Practical Benefits of Learning To Play Classical Guitar


Fingerstyle technique allows for each string to be played separately or in conjunction with other strings. This type of playing enables the guitar to play multiple melodic lines at the same time. In order to accomplish this task, the fingers must operate independently of each other. This ability takes some time to develop, but once finger independence is achieved, this skill can be applied to any style of music. In addition, since the fingers produce and alter the majority of the tone production, a heightened sensitivity to the nuances of tone production are developed and can also be applied to other styles of playing.


Because much of Classical guitar music is in written form, it presents an opportunity for learning to read music in either standard notation or tablature form. The ability to slow music down by reading music is an advantage when learning to play more complex pieces. In this respect, recordings and looping software (for learning parts by slowing the recordings down) become unnecessary. 

Music Theory and Composition

The interesting thing about Classical music is that, just like all music, it follows predictable patterns. However, the patterns of Classical music are not exactly the same as patterns of contemporary music, e.g. verse/chorus, typical chord progressions, etc. By learning music from other time periods, the patterns of the music are discovered. This is not only interesting by itself, it can also be an inspiration for improvising and composing your own music. When these forms are played and internalized, they become vehicles for your own creative expression.

Classical Music Periods

Most scholars divide the music from 1400 A.D. to 1900 A.D. into four periods: Renaissance (c.1400-1600), Baroque (c.1600-1700), Classical (c. 1700-1800), and Romantic (c. 1800-1900). These are general dates to help mark the changes in style over those years. Each period has its own unique sound and compositional style.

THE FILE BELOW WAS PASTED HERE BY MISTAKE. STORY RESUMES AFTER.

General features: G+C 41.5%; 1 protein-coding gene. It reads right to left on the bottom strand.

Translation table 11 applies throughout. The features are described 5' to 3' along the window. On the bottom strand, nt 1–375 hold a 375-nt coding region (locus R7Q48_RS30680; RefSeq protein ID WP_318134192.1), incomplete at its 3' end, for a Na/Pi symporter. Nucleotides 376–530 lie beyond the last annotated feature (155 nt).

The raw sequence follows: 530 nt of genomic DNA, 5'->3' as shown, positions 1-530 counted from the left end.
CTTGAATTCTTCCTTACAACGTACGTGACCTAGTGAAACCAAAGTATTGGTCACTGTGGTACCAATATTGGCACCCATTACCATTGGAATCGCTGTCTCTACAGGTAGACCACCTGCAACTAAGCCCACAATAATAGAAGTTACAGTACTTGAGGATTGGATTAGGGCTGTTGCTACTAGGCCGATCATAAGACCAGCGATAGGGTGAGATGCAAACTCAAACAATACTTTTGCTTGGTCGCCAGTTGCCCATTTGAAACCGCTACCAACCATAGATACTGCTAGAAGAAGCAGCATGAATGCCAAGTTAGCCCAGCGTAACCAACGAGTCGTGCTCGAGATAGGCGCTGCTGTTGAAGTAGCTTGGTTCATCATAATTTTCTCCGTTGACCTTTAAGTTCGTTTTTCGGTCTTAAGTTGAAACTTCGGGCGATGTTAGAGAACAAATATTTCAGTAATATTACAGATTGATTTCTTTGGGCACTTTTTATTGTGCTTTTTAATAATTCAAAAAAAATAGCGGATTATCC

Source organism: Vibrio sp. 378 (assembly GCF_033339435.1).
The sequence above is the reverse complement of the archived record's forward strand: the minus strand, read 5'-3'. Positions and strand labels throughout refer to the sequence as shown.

Where To Begin

If you have not played fingerstyle before, work on some basic fingerstyle exercises before starting a complete piece. See 5 Easy Steps To Play Fingerstyle Guitar for a “how to get started” tutorial. If you have some experience already with fingerstyle playing, select a beginner piece from each of the Classical music periods mentioned above. This will give you a sense of the wide variety of styles that exist within the Classical music repertoire.Also, listen to recordings of the pieces as you learn them yourself. (Note: Classical and Romantic beginner pieces are generally easier than Renaissance and Baroque beginner pieces due to their polyphonic nature. Begin with Classical and Romantic period pieces and then move on to the other periods.)


The great thing about the guitar is that it “lives” in many worlds. And, as a guitar player, you can travel to those worlds, so to speak. In our contemporary timeline, we have styles such as country, rock, blues, hard rock, jazz, fusion, etc. But, there also exists another treasure trove of music in the world of classical guitar music. Not only is it another world to explore, but the technique required to play it will elevate your guitar playing skills, which can then be “reapplied” to all other styles of music you are playing. It is a “win-win” situation all around!

About the author 

Scott Zimmerman

Scott Zimmerman is a professional music instructor with over twenty years of guitar performance and teaching experience. Scott holds a Masters Degree in Music Education from Peabody Conservatory.